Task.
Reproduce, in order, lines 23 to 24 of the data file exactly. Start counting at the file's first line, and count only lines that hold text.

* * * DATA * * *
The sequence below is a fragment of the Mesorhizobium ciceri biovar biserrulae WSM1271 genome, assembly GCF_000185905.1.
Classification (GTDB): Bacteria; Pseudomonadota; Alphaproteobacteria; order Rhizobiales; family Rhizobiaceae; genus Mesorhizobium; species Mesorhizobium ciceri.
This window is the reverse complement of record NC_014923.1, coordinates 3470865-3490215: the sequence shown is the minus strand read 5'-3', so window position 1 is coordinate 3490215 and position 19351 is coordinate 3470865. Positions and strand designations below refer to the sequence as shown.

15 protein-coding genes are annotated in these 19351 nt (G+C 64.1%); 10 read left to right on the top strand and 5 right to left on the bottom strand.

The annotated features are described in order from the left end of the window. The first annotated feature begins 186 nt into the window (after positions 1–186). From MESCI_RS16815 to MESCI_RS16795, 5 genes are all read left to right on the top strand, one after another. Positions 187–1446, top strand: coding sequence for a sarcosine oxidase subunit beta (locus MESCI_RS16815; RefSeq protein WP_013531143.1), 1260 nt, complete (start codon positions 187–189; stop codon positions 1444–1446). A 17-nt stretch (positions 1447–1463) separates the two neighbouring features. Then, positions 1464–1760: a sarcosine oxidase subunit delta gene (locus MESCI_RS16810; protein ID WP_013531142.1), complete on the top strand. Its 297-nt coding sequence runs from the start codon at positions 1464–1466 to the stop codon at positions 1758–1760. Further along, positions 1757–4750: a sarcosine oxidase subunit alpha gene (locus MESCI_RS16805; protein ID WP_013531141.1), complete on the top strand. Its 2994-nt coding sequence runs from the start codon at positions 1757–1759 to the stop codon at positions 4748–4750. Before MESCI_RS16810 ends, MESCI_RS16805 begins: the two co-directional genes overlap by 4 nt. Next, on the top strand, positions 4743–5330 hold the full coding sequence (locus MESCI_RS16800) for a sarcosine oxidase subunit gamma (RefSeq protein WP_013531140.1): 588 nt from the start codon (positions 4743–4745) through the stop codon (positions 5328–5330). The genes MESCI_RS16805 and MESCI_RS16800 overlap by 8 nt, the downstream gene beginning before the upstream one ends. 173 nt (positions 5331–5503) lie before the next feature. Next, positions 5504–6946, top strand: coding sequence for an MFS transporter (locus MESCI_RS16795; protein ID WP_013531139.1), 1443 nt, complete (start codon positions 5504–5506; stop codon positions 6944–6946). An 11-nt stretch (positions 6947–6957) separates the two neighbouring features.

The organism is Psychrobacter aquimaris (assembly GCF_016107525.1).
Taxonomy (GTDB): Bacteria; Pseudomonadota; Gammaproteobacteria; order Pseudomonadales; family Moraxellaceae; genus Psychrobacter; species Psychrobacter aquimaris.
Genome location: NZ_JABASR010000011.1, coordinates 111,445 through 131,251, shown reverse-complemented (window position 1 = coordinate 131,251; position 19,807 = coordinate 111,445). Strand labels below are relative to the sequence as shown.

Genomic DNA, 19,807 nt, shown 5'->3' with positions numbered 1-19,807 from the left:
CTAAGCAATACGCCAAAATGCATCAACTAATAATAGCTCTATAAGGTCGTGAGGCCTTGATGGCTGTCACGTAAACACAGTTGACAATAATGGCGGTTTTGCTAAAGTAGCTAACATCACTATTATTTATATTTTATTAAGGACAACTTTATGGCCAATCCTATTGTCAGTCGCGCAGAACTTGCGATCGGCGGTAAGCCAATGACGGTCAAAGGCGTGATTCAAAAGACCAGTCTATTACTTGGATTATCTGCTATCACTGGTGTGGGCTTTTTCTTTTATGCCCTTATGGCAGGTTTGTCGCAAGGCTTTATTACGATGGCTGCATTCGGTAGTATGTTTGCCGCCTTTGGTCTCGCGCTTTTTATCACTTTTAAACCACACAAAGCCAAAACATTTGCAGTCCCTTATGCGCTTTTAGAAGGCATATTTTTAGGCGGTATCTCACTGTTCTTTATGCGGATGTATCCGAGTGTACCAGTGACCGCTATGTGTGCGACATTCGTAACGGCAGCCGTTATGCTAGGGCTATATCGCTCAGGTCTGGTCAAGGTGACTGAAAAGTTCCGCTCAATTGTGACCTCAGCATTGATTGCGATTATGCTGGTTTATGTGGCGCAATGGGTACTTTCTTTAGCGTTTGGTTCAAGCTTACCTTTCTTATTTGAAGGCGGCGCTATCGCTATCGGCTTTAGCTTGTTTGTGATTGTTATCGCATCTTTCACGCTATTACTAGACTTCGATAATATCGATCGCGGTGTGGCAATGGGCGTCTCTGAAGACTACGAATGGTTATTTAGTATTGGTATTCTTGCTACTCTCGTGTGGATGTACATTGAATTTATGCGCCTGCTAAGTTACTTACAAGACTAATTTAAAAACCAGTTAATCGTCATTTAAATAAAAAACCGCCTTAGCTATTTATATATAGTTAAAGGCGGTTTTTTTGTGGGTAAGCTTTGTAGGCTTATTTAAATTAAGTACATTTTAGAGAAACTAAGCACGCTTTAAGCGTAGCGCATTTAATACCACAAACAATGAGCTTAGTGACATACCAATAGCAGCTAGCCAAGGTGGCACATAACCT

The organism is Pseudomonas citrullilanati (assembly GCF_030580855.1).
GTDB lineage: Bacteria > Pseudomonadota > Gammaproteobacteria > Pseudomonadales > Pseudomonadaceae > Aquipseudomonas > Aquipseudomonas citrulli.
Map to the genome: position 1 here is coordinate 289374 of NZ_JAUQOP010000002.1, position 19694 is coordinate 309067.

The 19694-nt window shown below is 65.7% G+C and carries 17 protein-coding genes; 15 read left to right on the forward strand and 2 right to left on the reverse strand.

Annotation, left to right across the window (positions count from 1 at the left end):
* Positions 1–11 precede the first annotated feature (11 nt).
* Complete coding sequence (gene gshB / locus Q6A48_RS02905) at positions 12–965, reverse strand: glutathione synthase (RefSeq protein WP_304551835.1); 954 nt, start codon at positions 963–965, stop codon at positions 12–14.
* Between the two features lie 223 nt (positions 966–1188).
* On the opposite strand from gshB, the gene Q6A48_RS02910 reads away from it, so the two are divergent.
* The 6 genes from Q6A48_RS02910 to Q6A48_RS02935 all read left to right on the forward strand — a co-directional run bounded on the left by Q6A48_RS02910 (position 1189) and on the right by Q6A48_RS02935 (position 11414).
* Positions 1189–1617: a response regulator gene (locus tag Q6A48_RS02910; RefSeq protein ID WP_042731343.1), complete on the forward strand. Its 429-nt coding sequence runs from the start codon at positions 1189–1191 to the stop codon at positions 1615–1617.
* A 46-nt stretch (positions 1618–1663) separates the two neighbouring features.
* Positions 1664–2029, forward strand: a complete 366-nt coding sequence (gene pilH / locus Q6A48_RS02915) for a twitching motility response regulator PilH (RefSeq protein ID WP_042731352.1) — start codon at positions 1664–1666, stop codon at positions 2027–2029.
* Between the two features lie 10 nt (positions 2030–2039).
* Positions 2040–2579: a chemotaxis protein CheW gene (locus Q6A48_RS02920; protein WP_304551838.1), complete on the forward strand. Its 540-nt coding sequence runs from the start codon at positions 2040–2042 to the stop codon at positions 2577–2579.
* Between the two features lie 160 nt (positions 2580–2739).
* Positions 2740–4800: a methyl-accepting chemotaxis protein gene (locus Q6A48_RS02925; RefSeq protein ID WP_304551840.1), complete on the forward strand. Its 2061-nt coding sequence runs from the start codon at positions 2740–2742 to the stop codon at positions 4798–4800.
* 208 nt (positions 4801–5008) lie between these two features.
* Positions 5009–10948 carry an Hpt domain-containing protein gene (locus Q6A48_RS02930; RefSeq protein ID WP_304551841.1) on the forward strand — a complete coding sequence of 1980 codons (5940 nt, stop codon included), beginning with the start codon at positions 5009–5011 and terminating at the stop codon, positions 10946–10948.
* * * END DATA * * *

* Positions 1664–2029, forward strand: a complete 366-nt coding sequence (gene pilH / locus Q6A48_RS02915) for a twitching motility response regulator PilH (RefSeq protein ID WP_042731352.1) — start codon at positions 1664–1666, stop codon at positions 2027–2029.
* Between the two features lie 10 nt (positions 2030–2039).